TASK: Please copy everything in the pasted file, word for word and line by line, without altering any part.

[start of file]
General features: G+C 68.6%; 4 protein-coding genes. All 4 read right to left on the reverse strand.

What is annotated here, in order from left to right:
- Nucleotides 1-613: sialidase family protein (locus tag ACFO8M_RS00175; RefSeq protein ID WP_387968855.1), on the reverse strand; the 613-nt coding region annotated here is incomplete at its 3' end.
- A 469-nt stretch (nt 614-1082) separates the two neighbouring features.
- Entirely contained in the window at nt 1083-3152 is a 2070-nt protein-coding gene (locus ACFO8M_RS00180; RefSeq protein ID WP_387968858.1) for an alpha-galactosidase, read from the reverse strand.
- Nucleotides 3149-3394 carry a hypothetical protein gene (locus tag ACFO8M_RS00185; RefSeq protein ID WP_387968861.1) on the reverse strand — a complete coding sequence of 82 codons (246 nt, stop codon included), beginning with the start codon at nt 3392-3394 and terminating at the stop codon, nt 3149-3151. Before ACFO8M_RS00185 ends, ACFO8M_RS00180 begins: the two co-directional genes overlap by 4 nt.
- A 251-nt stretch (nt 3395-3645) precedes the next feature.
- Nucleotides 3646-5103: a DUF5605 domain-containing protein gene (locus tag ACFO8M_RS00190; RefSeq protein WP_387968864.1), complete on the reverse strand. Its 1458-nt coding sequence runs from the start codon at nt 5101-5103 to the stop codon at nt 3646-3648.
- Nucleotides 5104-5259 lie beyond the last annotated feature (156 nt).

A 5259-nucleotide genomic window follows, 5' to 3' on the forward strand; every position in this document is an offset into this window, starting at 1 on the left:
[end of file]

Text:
General features: G+C 68.6%; 4 protein-coding genes. All 4 read right to left on the reverse strand.

What is annotated here, in order from left to right:
- Nucleotides 1-613: sialidase family protein (locus tag ACFO8M_RS00175; RefSeq protein ID WP_387968855.1), on the reverse strand; the 613-nt coding region annotated here is incomplete at its 3' end.
- A 469-nt stretch (nt 614-1082) separates the two neighbouring features.
- Entirely contained in the window at nt 1083-3152 is a 2070-nt protein-coding gene (locus ACFO8M_RS00180; RefSeq protein ID WP_387968858.1) for an alpha-galactosidase, read from the reverse strand.
- Nucleotides 3149-3394 carry a hypothetical protein gene (locus tag ACFO8M_RS00185; RefSeq protein ID WP_387968861.1) on the reverse strand — a complete coding sequence of 82 codons (246 nt, stop codon included), beginning with the start codon at nt 3392-3394 and terminating at the stop codon, nt 3149-3151. Before ACFO8M_RS00185 ends, ACFO8M_RS00180 begins: the two co-directional genes overlap by 4 nt.
- A 251-nt stretch (nt 3395-3645) precedes the next feature.
- Nucleotides 3646-5103: a DUF5605 domain-containing protein gene (locus tag ACFO8M_RS00190; RefSeq protein WP_387968864.1), complete on the reverse strand. Its 1458-nt coding sequence runs from the start codon at nt 5101-5103 to the stop codon at nt 3646-3648.
- Nucleotides 5104-5259 lie beyond the last annotated feature (156 nt).

A 5259-nucleotide genomic window follows, 5' to 3' on the forward strand; every position in this document is an offset into this window, starting at 1 on the left: